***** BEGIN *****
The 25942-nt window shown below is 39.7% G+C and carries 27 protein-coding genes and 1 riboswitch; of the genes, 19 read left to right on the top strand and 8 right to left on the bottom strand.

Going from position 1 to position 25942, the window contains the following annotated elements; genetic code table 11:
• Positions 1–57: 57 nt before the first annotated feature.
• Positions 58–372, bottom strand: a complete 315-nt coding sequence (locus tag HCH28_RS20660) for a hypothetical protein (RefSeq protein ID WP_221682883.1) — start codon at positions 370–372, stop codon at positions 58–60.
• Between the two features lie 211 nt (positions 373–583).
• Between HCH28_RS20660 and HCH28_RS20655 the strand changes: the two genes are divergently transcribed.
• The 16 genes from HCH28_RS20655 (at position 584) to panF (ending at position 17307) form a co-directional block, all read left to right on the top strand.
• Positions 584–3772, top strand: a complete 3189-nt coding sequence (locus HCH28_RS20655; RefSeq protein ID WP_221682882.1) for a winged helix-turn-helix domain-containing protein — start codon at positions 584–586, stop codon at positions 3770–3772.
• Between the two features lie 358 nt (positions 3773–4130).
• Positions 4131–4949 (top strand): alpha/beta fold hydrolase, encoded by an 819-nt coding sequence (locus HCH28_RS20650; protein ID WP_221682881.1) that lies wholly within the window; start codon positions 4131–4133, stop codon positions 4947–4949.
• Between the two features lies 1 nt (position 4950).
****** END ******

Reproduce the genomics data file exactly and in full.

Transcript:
The 25942-nt window shown below is 39.7% G+C and carries 27 protein-coding genes and 1 riboswitch; of the genes, 19 read left to right on the top strand and 8 right to left on the bottom strand.

Going from position 1 to position 25942, the window contains the following annotated elements; genetic code table 11:
• Positions 1–57: 57 nt before the first annotated feature.
• Positions 58–372, bottom strand: a complete 315-nt coding sequence (locus tag HCH28_RS20660) for a hypothetical protein (RefSeq protein ID WP_221682883.1) — start codon at positions 370–372, stop codon at positions 58–60.
• Between the two features lie 211 nt (positions 373–583).
• Between HCH28_RS20660 and HCH28_RS20655 the strand changes: the two genes are divergently transcribed.
• The 16 genes from HCH28_RS20655 (at position 584) to panF (ending at position 17307) form a co-directional block, all read left to right on the top strand.
• Positions 584–3772, top strand: a complete 3189-nt coding sequence (locus HCH28_RS20655; RefSeq protein ID WP_221682882.1) for a winged helix-turn-helix domain-containing protein — start codon at positions 584–586, stop codon at positions 3770–3772.
• Between the two features lie 358 nt (positions 3773–4130).
• Positions 4131–4949 (top strand): alpha/beta fold hydrolase, encoded by an 819-nt coding sequence (locus HCH28_RS20650; protein ID WP_221682881.1) that lies wholly within the window; start codon positions 4131–4133, stop codon positions 4947–4949.
• Between the two features lies 1 nt (position 4950).